“I am proud of the way our community once again pulled together during these very difficult circumstances. Lower Manhattan residents, many of whom bore the brunt of the storm, were cooperative and brave, helping one another as the worst of the weather moved through,” the Speaker said in a statement. “Thankfully, we were spared the worst of the storm’s possible effects, but it is always better to be prepared.”
Many evacuees felt fortunate not to have been injured by falling debris or shattered windows.
“I’m so grateful that things weren’t worse and that nobody got hurt,” said Smith Houses Tenant Association President Aixa Torres, who stayed at her brother’s apartment in Vladeck Houses over the weekend.
Out of 1920 Smith Houses families, only 250 or so stayed behind. The local elected officials are honoring Torres and the New York City House Authority for her evacuation efforts at Smith Houses on Wed., Aug. 31.
Southbridge Towers resident Joe Morrone said he felt especially lucky to be alive this week. Morrone decided to take his dogs on a walk shortly after midnight Sunday, when a large tree limb fell and broke through the rear window of a car parked a few steps away from him.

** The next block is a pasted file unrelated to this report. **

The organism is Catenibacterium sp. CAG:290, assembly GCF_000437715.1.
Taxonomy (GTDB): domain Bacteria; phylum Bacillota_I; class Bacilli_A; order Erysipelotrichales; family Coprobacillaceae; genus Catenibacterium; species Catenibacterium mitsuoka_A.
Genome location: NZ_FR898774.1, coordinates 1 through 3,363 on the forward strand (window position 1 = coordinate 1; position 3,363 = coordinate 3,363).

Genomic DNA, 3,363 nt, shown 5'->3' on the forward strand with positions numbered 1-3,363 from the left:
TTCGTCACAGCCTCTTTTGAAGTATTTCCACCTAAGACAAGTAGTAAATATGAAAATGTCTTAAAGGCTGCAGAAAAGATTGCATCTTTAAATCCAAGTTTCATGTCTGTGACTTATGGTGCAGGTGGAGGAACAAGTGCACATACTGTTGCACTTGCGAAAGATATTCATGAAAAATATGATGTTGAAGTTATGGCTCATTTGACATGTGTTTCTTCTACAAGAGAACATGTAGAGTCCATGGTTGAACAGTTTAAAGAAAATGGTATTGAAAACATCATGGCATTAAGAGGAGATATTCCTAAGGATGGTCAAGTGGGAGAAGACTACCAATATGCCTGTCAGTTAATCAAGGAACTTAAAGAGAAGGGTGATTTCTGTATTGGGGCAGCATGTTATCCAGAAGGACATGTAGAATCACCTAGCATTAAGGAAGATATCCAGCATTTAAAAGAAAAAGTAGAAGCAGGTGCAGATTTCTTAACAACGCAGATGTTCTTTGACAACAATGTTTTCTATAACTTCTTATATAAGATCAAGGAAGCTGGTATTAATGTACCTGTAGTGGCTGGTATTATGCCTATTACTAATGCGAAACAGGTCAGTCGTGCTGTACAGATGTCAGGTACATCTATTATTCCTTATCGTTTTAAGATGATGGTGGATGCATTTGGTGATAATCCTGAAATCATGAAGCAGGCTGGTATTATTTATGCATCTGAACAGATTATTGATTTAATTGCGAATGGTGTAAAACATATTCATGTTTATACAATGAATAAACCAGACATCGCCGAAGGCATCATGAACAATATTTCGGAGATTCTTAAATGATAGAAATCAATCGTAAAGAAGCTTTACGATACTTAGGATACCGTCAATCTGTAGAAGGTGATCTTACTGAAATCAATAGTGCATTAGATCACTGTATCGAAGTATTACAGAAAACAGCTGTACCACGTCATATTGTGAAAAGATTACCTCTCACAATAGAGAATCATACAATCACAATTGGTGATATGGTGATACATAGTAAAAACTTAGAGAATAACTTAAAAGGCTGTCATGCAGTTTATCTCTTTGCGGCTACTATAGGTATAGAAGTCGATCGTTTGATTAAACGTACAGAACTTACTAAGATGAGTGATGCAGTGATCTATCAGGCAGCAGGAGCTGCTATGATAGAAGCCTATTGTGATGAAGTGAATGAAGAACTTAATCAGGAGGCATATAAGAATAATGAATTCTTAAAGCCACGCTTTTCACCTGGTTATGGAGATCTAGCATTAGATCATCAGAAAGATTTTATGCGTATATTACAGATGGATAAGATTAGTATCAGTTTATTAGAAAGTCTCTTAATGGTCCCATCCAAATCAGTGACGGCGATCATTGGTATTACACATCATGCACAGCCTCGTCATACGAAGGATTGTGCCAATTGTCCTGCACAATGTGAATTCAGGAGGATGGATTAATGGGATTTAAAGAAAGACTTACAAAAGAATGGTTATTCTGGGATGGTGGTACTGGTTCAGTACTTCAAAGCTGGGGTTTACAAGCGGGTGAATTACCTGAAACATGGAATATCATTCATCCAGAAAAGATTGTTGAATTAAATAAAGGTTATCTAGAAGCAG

“I just felt there was a lot of hype, and heard the storm was lessening in strength,” said Morrone, “but it was total stupidity for me to walk out there. I couldn’t believe how lucky I was.”
The Mayor, Morrone said, made “the right decision” in evacuating the city’s low-lying areas.
“It may not have been the easiest thing to move away from one’s apartment, but it’s the right thing to do,” said Morrone. “If it had turned bad, we would have had a completely different story today.”
Downtown Hospital, which was outside of Zone A, accommodated eight evacuees and safeguarded the facility from potential flooding. Medical managers cancelled all vacations to come into work and supervise the instant command center.
“We’re sheltering in place and getting ready for this storm,” John Bray, director of Emergency Medical Services at Downtown Hospital, said Friday.
On Sunday, Bray reported things went just as planned.